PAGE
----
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See a Random Slashdot Story From the Last 20 Years ( 65

An anonymous reader writes: Happy aniversary, Slashdot! To commemorate your 20th year, here's a special web project I created. Every time you reload the page, it pulls up another one of the 162,000 stories Slashdot has posted over the last 20 years -- each time choosing a different story at random.
The original submission has one caveat. If you keep reloading the page long enough, you'll eventually get a story by Jon Katz.
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See a Random Slashdot Story From the Last 20 Years

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  • by Artem Tashkinov ( 764309 ) on Saturday October 28, 2017 @11:42AM (#55449929) Homepage
    Blocked by Adblock (uBlock Origin) - probably that's for the better considering the "usefulness" of this idea.
  • ... and now I feel old.

  • by mykepredko ( 40154 ) on Saturday October 28, 2017 @11:57AM (#55449965) Homepage

    Thank you - some interesting trips down memory lane (no pun intended) especially when see from the '90s or early 2000s in which speed, memory/disk sizes, resources, etc. which would be totally inadequate now.

  • by Anonymous Coward

    Seriously, if you want to know what was going on then a Jon Katz article has to be part of it.

    For you kids that don't know what I'm talking about, search it.

  • by TurboStar ( 712836 ) on Saturday October 28, 2017 @12:01PM (#55449977)

    The main news page naturally presents you with articles we've seen before. Taking it to this extreme is unnecessary.

  • by Pollux ( 102520 )

    The original submission has one caveat. If you keep reloading the page long enough, you'll eventually get a story by Jon Katz.

    And just when I thought none of the /. editors had any sense of humor remaining.

    Or any historical knowledge of the early days of /. , for that matter.

  • Hopefully he's doing a DISTINCT on the query.

    Hey, maybe modern day slashdot should consider that too!

  • The comments are disabled. How else am I suppose to warn people about 9/11, Donald Trump Becoming president, or the nuclear attack on the west coast US. Oh wait, I found the dial.

    Sorry... Happy 40th Slashdot.

    --Posted on my IBM Temporal Phone 8

    • by JustOK ( 667959 )
      What's a "dial"? A type of soap?
      • Dial is a way to adjust an analog signal. In 2032 When Analog computing took over digital ones, once accurate duplicating of analog data became possible. This technology allowed for a near infinite resolution screen, with accurate color, and perfect duplication of sound. As well it increased computing speed by a large scale, Due to massive parallel computing, and the ability to perform calculations in a single process.
        The dial is an easy way to bring an analog choice to the exact acceptable range.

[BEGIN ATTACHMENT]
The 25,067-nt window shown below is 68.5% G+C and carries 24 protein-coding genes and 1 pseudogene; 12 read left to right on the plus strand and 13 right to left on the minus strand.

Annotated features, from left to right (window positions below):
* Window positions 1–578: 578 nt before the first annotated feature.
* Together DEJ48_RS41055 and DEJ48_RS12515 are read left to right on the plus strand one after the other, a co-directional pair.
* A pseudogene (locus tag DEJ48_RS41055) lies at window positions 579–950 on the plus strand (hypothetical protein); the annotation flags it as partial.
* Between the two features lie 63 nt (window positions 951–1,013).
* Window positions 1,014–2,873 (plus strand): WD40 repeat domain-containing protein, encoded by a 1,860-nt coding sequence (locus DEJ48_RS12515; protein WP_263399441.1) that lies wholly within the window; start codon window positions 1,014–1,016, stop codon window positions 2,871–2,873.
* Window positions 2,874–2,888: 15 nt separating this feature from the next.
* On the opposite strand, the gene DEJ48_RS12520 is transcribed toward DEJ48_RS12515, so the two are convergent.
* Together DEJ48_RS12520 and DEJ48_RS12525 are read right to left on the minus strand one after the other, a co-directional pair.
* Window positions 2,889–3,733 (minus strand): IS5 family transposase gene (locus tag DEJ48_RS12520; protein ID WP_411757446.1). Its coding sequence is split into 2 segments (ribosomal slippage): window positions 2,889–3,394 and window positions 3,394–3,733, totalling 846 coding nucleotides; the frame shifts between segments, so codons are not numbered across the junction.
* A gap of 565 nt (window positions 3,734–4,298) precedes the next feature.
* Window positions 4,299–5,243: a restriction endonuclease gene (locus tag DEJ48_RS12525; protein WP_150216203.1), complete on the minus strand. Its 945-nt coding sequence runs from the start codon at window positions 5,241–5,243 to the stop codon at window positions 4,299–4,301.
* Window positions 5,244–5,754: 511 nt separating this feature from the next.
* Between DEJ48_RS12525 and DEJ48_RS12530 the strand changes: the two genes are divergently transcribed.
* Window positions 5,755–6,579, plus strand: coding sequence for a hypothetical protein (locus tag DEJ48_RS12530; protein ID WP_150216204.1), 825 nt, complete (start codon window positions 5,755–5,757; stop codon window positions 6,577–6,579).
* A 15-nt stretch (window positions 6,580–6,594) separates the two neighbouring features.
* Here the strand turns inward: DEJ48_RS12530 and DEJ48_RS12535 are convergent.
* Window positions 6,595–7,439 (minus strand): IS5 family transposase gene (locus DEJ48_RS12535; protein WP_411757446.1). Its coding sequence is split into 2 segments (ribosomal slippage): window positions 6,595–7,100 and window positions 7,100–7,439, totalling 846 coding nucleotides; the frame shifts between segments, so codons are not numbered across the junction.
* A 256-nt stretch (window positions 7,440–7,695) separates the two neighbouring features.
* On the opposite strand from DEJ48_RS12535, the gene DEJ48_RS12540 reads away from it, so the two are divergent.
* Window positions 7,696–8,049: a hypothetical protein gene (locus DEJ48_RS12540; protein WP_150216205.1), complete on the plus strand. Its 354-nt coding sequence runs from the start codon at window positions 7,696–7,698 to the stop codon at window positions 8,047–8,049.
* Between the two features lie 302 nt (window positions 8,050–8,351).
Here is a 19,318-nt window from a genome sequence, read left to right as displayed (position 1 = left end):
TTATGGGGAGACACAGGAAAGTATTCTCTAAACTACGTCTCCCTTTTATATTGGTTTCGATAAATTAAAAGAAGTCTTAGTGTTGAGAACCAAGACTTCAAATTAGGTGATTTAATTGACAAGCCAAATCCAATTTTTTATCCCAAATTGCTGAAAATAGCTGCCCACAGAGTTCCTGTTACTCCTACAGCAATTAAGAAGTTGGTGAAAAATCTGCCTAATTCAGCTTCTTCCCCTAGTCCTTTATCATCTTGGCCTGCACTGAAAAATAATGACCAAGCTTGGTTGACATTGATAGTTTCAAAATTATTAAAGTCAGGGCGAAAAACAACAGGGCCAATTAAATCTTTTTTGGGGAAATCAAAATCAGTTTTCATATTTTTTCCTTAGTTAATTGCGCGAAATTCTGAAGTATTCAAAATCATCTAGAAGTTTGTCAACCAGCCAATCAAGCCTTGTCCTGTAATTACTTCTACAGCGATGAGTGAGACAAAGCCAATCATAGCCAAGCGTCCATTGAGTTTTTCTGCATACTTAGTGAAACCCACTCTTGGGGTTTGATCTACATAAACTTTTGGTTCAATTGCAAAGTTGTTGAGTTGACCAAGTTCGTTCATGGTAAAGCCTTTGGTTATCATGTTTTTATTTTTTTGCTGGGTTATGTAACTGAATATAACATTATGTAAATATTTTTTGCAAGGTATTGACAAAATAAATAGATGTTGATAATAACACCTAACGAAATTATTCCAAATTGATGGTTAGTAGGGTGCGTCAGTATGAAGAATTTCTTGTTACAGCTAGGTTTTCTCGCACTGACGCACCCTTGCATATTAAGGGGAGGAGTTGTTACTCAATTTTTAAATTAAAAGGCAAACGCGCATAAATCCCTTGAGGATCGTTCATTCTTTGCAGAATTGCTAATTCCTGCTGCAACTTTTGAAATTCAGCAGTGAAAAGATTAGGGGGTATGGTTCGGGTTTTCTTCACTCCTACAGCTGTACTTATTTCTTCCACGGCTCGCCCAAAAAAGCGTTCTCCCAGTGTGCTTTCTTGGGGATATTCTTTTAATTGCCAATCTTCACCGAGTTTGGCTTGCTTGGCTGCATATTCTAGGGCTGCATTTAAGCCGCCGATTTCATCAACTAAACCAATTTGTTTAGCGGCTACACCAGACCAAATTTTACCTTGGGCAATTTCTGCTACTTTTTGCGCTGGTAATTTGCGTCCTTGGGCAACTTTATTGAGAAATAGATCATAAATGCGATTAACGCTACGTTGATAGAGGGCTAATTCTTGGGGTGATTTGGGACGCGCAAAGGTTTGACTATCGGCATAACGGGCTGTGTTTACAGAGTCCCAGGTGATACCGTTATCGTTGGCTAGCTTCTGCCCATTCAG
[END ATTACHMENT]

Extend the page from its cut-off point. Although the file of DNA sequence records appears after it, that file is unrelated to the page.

• by tepples ( 727027 )

        A dial, paddle, knob, or wheel is the primarily circular handle of a rotary encoder used as a 1-dimensional input device. The terms "dial" and "paddle" appear to be associated with an encoder that returns absolute position, as opposed to encoders that produce "mickeys", or relative movement counts.

  • by Anonymous Coward

    Pretty amusing, especially the older stories (10-20 years). Not so much for the stories themselves, but the reaction of the /. gallery to them (to a Nokia smartphone in 2001: Why the hell does everything need to be connected to the Internet?)

  • August 14, 2012 @01:39AM (#40981435) Journal

    Has Slashdot really devolved to the point where nobody even bothers correcting misuse of the word "hacker" anymore?

    While I might love hacking a mars rover. That has no relation to breaking anyone's security.

  • Sigh. (Score:4, Insightful)

    by ledow ( 319597 ) on Saturday October 28, 2017 @01:19PM (#55450243) Homepage

    Shame that Slashdot itself lacks now the programmer skills to do, say, []

    Isn't it?

  • This is fun. Here's one from 1998. []
    Follow the sfgate link to see the future as it was known by executives at Netscape and AOL.

    Most people go online because "they want to communicate and get quick content and information," said Wendy Brown, vice president of electronic commerce at AOL, which has 12 million subscribers. "They don't necessarily go online to buy. A lot of purchases come from impulse buying."

    Although Microsoft's Start -- combined with its lucrative e-commerce sites and its control of the desktop -- pose a serious threat to Internet companies that combine content, e-commerce and searching -- such as AOL, Netscape, Yahoo and Excite -- those companies are not about to disappear, said Adam Schoenfeld, an e-commerce analyst at Jupiter Communications in New York.

  • Only tried it a couple of times, but the old articles it selected had far more funny comments than anything I've seen on Slashdot recently.

    Perhaps the selection mechanism is somehow biased in favor of good articles, even though it claims to be random? For example, it might be favoring articles with more comments?

  • It will be a dupe of a dupe anyway.

  • Slashdot's always been going downhill and it always will be. People have been saying this for twenty years now, so why stop?

Variables don't; constants aren't.